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Utir fouirou Coruspoiitat.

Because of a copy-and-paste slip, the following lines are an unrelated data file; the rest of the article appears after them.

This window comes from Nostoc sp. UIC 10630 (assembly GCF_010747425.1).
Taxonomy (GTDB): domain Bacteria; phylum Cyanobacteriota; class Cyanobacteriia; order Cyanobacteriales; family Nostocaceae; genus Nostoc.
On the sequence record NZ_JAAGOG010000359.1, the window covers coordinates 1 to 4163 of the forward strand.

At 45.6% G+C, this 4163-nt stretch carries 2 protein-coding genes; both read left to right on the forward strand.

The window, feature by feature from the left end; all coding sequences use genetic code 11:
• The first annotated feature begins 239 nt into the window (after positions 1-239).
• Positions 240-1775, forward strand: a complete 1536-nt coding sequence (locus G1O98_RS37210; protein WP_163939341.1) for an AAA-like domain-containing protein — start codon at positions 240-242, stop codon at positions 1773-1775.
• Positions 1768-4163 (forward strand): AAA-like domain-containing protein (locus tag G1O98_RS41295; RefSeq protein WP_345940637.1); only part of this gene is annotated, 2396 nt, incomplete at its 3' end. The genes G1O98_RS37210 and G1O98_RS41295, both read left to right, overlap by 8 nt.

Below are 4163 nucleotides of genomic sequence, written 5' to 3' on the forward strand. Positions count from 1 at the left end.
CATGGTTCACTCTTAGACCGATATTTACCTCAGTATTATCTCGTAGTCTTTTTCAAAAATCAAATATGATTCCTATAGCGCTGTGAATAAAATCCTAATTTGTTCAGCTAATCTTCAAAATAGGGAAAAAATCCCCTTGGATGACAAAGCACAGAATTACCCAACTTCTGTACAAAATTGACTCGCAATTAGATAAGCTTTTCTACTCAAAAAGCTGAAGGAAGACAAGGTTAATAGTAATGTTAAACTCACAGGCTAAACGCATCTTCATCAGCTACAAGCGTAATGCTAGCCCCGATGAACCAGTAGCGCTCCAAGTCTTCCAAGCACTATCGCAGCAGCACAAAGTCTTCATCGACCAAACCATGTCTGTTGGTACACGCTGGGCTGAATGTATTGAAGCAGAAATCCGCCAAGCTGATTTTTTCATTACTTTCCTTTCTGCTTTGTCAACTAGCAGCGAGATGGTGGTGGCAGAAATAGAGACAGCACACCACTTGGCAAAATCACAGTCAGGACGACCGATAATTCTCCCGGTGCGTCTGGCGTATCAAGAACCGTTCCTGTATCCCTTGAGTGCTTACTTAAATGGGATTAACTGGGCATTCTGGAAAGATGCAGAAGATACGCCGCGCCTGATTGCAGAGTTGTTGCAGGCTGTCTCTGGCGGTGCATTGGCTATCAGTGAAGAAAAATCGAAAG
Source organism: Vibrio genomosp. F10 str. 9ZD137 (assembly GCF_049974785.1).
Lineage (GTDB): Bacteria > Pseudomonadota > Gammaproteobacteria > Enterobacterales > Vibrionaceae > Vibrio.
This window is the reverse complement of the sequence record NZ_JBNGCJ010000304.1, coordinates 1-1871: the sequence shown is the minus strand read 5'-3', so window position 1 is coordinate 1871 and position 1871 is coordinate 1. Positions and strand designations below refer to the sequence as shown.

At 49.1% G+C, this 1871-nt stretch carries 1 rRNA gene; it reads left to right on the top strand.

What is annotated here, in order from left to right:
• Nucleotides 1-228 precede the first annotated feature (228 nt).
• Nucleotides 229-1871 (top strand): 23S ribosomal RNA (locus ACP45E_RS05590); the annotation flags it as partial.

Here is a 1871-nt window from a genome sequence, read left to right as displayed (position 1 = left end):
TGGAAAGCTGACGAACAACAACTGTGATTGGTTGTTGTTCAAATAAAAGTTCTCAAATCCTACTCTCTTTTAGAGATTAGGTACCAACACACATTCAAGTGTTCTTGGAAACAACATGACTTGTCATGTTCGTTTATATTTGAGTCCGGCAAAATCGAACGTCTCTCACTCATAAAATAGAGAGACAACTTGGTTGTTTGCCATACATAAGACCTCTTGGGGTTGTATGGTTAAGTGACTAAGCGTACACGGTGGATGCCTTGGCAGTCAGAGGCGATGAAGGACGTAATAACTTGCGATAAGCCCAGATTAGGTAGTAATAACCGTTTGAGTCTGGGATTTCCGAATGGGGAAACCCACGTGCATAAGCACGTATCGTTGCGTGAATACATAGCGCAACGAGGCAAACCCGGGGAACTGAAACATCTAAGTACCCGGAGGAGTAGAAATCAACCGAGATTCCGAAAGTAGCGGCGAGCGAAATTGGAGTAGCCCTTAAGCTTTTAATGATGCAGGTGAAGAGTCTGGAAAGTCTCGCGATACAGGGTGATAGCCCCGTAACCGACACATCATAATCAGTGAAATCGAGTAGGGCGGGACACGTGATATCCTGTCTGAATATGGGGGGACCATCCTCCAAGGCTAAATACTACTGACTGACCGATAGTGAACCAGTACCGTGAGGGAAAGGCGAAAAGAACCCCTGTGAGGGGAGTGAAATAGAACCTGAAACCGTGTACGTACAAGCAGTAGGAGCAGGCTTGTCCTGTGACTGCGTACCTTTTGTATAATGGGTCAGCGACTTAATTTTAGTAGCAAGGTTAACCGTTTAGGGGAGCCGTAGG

Utir fouirou Coruspoiitat. TWe deem it right to state that we do not at all times indentifs ourselves with our correspondent's opinions.] The visit of the Queen to the Princess of Wales is not only a pleasing trait in her Majesty's character, but it adds some little to the hope so generally enter- tained that ere long the Queen may mingle more with her people than she has of late done. Her Ma. jesty, it will have been observed, still wears widow's weeds, which it is now scarcely probable she will ever abandon. When the Prince of Wales was married we all re- memberhow addresses of congratulation poured in from every quarter of the kingdom; and though there was a strong family Ukenessin these addresses, newspaper edi- ton liked to give them and people liked to read them. The birth of a Prince has also given rise to numbers of congratulatory addresses, but comparatively few of these have seen the light. The loyalty of the people has, however, suffered no diminution, and I hear that this has been in some instances manifested in a way which, however honourable to one side and gratifying to the other, is contrary to etiquette. To people about to make presents to the Royal infant it may be said, don't, for the Prince and Princess cannot in strict etiquette receive them. In fact, it is necessary to attach a price to anything submitted to the Royal family, and this quite destroys its character as a present. Our aristocracy and members of Parliament are coming up to town pretty rapidly, preparatory to the meeting of the Legislature, and everybody is looking ya forward with more or less interest to the approaching Shi, session. What are the prospects of Legislation, is a ed r topic that is eagerly discussed in political circles. For beai myself, I pretend to no prophetic glances at what we sion may, still less, what we shall have but I think, to st nevertheless, that there are one or two signs which in- p^^lieate coming events. From the tone of the speeoh of tlfp President of the Board of Trade, I think we may look forward to some measure on the rights of neutrals and belligerents in reference to the building and equipping of ships. I think, too, that there has been so much discussion lately, as to the treatment of Townley and Wright, in reference to the law of the" several cases, that we may reasonably look for some measureasto thebearing of ourcriminallawsonalleged lunatics while the casesofbothWrightand of Townley seem to point to an attempt to establish a Court of Criminal Appeal, an institution which has long been advocated by an influential portion of the public. There have also been discovered so many flaws in the re- cently-passed Bankruptcy Act, that an amendment of thatmeasure isverylikelytobe brought forward by Go- vernment, if only to forestal the Opposition. This latter word reminds me that the Conservatives claim to have gained strength during the recess, and it is said they will not be slow to try that strength. A dissolution during next session is confidently looked forward to by many, but I would remind my readers that there is no necessity for this, as the Parliament does not die a natural death till 1865. It is pretty certain, however, that the natural course of events tends towards a dissolution. Should Government be defeated on any very important measure, this tendency will be all the stronger. Foreign topics-America, Germany and Denmark, Japan, &c.-will necessarily occupy a large share of the attention of Parliament during the coming session. We seem destined indeed to be nearly always discussing the affairs of other nations. We shall, however, soon see what we shall see. The Parliamentary dinners, which will shortly take place, are the overture, and then the curtain will rise for the great legislative drama. Meanwhile, it is pleasant to hear that the Premier has all but re- covered his severe attack of gout. It is said that the Chancellor of the Exchequer will have a surplus, and there are pleasant rumours of consequent reductions in taxation-in income-tax, malt duty, fire-insurance duty, &c. But much will depend on the war-like or peaceful attitude of the Continent when the House meets. The prevailing topic of the day is the rupture between Germany and Denmark, especially as war has now been resolved on, on the part of Austria and Prussia, who decline to accede to the request of England to retard the entry of troops into the disputed Duchies. If anything were wanting to make the Germatyg more .0 unpopular, and the Danes more popular in this country, plfp it is this hot haste on the part of the former. England merely urged Germany to accede to a fair request, on the part of Denmark, that the eruption of German troops should be delayed until the Danish Parliament could have time to consider the proposed modifi- cation of the November constitution. But Ger- many will not wait-so says the last news at the time I writeâand war is resolved on. There is but one hope. Austria and Prussia cannot, for two or three weeks, pass the Eider, and by that time our Parliament will have met. I hear that the very first question that will be discussed, after the Address is passed, will be this Austro-Prusso-Danish war, which everybody deprecates, and which England most heartily desires may be avoided. Perhaps the voice of the English Parliament may do something to preclude Austria and Prussia braving the entire opinion of this country. Meanwhile our Ministry will not wait for the voice of Parliament, and there are rumours of a most pressing dispatch having already been sent to Berlin and Vienna, subsequent to the receipt of the news of the last exhibition of German fury and obstinacy. The appointment of the Rev. Harold Browne, B.D., to the bishopric of Ely, gives pretty general satisfaction. The new bishop is a tolerably High Churchman, but not very high. The best feature about the appointment is, that there are no Colenso proclivities about him. An inquest has been held here on a servant who committed suicide. The tale may be summed up in three words seduction, desertion, suicide. The cowardly miscreant who drove this poor girl to self- destruction was one of our country's brave defenders âhe was a soldier. The coroner, addressing this de- ceitful coward, said, I shall send the letters written by you, and found on the deceased, to your command- ing officer to see if something cannot be done to put a stop to your prowling about this neighbourhood for the purpose of seducing young women." As well might the coroner have said he would send the letters to the Pacha of Egypt. The commanding officer can do nothing. The fact is, that the law should be al- tered. Admitting that in all such cases the fault is equal, the punishment is unequal. The seducer goes wholly free, except, perhaps, of the sting of conscience. Alas it is as true now as when Goldsmith wrote the lines When lovely Woman stoops to folly, And finds too late that men betray, What charm can soothe her melancholy, What art can wash her guilt away ? The only art her guilt to cover, And hide her shame from every eye, To bring repentance to her lover, And wring his bosom, is to die. It is far from cheering, however, to think that, during the century or so since this was written, we have still left our laws on this matter as one-sided as ever. There was much discussion, some time ago, on the cruel danger of sensation performances. One of our managers, at whose gardens a "sensation" perform- ance terminated fatally, thereupon promised that no performance endangering life should ever again take place under his management, and he has kept his word. But I regret to say that both at the Alhambra and the Agricultural Hall there are nightly perform- ances of the most dangerous character, and that the public seem to relish this risk of life as much as ever. It would be too much, perhaps, to expect that Par- liament should step in to prohibit such performances but I sincerely hope that, in case of any fatal accident, the jury will bring it in "manslaughter" against the manager of the place of entertainment where the accident" occurs. This would bring managers and performers to their senses. On dit that the old copper coin is to be called in, being made an illegal tender. I believe an Act of Parliament is not required for this, but it may be done by an order in council. Be this as it may, the sooner it is done the better. Lycurgus made the Spartan money very heavy and cumbersome, to prevent people hoarding it up. At one time, our copper coinage was hoarded up, on the other hand, for its actual value in copper. That time has gone by, and it is to be hoped that ere long we shall lose all vestiges of the late cumbrous copper coins. The present is incomparably superior; but I confess I should like to see even an improvement here. I do not see why we should not have nickel pennies and twopenny-pieces, like the Belgians. A five-shilling gold piece, too, now that crowns are no longer coined, would be a great conve- nience. But the chief want is undoubtedly three- penny and fourpenny-pieces. The demand is in- finitely greater than the supply. On the whole, I do not think our coinage is equal to the French for con- venience but great credit is due to Mr. Gladstone for what he has already done in adapting it to our wants.